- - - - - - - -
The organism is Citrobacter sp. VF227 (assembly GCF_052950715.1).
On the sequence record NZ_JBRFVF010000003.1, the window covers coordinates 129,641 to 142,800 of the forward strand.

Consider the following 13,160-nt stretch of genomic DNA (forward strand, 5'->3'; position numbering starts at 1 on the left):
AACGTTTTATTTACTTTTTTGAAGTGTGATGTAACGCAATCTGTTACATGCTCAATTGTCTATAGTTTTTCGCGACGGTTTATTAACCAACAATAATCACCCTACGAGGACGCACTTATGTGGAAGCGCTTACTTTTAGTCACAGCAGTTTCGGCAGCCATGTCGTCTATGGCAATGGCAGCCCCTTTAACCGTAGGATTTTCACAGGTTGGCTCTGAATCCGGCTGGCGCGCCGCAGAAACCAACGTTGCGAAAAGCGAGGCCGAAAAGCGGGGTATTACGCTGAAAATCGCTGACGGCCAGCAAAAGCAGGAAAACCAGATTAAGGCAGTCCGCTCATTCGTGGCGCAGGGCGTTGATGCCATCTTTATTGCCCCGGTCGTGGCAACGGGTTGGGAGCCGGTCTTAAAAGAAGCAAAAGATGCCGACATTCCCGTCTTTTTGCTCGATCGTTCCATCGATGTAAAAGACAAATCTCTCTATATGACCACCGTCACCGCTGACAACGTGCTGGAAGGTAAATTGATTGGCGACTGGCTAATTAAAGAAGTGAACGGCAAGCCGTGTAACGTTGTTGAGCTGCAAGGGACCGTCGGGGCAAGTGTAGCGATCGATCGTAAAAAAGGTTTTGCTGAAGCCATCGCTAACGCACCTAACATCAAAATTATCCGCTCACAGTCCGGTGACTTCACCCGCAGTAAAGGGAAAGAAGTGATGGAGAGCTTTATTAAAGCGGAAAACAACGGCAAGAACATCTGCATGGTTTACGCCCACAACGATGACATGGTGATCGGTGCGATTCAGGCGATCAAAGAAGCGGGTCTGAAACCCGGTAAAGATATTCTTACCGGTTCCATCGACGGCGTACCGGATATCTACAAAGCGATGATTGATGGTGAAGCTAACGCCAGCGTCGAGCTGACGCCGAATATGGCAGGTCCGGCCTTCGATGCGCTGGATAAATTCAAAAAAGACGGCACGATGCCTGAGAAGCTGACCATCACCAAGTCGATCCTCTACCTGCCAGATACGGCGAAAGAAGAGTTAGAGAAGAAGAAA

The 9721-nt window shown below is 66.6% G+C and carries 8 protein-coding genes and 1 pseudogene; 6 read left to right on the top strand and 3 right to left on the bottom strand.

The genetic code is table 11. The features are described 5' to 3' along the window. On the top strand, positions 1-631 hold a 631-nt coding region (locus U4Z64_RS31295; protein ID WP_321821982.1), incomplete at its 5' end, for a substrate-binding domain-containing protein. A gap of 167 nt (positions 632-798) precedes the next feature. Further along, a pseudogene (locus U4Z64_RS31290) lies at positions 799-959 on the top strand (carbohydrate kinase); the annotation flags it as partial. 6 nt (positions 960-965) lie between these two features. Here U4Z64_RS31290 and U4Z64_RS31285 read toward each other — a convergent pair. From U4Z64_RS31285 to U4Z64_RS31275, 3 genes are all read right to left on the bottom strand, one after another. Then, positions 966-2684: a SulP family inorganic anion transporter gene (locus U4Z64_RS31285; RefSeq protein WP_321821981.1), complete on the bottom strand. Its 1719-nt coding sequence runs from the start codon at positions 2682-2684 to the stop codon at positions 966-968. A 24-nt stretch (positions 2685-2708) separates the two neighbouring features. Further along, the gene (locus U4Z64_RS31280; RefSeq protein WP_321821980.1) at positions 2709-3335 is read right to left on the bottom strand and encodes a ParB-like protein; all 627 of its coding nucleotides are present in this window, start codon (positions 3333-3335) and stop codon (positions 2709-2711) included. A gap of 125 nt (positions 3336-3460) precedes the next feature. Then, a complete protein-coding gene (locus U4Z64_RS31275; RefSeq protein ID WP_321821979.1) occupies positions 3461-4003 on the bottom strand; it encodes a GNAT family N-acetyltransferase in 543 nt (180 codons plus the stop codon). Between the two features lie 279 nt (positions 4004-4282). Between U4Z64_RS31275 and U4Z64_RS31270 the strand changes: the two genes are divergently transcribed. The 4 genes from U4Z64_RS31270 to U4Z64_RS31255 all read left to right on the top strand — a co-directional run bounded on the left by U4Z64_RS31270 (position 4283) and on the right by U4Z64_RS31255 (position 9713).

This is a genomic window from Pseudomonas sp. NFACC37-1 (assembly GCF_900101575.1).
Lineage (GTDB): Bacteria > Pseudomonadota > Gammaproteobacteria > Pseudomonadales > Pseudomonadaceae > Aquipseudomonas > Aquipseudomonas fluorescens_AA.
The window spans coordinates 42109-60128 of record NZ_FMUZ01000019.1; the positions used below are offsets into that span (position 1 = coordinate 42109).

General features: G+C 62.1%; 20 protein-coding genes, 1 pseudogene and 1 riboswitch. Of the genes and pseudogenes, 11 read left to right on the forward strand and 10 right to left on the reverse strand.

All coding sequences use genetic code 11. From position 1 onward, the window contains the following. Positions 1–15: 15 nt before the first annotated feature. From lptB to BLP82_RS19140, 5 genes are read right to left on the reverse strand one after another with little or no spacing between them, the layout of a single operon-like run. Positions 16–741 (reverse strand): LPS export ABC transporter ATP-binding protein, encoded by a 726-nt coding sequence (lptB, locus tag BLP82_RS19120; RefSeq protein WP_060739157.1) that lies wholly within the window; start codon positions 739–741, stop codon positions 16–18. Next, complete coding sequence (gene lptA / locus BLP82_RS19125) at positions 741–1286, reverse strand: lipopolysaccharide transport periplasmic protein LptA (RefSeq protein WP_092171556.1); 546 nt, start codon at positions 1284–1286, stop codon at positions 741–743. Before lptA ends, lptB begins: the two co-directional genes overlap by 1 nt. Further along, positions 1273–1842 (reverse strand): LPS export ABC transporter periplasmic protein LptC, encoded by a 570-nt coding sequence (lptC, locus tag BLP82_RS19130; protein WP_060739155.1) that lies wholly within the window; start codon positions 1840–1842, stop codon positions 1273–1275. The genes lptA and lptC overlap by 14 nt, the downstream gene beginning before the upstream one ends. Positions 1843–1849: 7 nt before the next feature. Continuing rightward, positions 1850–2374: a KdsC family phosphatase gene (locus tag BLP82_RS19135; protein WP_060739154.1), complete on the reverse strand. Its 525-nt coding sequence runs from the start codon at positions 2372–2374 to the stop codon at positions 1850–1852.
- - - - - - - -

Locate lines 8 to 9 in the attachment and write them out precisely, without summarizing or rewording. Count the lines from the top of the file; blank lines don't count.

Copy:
Lineage (GTDB): Bacteria > Pseudomonadota > Gammaproteobacteria > Pseudomonadales > Pseudomonadaceae > Aquipseudomonas > Aquipseudomonas fluorescens_AA.
The window spans coordinates 42109-60128 of record NZ_FMUZ01000019.1; the positions used below are offsets into that span (position 1 = coordinate 42109).